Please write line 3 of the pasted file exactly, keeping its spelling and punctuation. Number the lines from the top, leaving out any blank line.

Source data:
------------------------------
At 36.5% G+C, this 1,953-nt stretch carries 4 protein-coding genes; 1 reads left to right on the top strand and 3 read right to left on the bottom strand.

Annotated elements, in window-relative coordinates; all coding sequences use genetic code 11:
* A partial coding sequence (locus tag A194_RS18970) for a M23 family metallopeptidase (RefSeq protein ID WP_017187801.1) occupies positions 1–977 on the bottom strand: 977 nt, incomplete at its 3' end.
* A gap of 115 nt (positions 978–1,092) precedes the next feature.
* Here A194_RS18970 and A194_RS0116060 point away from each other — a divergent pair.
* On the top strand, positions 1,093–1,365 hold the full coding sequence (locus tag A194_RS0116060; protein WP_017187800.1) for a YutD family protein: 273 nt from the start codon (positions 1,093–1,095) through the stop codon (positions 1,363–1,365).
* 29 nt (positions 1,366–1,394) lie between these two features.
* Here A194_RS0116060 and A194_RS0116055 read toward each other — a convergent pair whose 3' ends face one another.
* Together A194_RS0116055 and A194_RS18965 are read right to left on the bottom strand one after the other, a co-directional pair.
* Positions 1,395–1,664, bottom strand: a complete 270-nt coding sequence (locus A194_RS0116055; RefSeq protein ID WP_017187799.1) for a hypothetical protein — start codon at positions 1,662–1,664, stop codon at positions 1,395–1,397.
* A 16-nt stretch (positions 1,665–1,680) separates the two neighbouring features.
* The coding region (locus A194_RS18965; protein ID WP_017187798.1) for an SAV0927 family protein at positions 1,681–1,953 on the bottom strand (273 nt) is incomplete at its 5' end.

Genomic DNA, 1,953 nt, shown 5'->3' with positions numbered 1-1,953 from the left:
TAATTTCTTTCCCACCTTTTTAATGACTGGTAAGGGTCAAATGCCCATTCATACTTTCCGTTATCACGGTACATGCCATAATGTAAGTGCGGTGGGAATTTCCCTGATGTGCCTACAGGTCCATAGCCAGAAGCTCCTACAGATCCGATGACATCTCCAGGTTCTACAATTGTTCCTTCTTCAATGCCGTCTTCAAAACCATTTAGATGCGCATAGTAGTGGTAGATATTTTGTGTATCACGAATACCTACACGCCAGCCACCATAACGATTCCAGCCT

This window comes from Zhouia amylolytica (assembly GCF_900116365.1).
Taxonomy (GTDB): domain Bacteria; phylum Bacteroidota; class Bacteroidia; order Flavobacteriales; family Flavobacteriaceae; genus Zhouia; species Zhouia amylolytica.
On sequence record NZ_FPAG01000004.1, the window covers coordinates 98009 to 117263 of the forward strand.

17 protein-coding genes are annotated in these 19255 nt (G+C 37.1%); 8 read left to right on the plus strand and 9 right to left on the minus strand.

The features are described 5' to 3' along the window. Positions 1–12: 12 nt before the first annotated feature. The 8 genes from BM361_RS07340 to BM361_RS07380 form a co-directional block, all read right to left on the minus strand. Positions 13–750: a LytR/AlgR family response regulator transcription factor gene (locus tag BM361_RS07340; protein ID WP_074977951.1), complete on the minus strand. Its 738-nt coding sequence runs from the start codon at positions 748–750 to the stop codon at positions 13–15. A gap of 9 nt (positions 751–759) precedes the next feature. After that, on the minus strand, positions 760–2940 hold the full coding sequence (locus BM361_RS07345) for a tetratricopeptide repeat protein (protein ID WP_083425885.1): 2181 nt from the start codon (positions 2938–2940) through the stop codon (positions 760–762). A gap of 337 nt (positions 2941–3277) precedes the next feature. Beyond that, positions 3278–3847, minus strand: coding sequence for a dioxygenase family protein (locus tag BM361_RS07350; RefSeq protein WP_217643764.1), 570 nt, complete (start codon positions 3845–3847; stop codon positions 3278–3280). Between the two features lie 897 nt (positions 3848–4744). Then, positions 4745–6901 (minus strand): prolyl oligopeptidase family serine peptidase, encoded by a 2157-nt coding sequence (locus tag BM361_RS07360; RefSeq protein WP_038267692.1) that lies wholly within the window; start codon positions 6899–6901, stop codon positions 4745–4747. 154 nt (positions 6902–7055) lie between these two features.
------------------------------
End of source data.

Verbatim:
* A partial coding sequence (locus tag A194_RS18970) for a M23 family metallopeptidase (RefSeq protein ID WP_017187801.1) occupies positions 1–977 on the bottom strand: 977 nt, incomplete at its 3' end.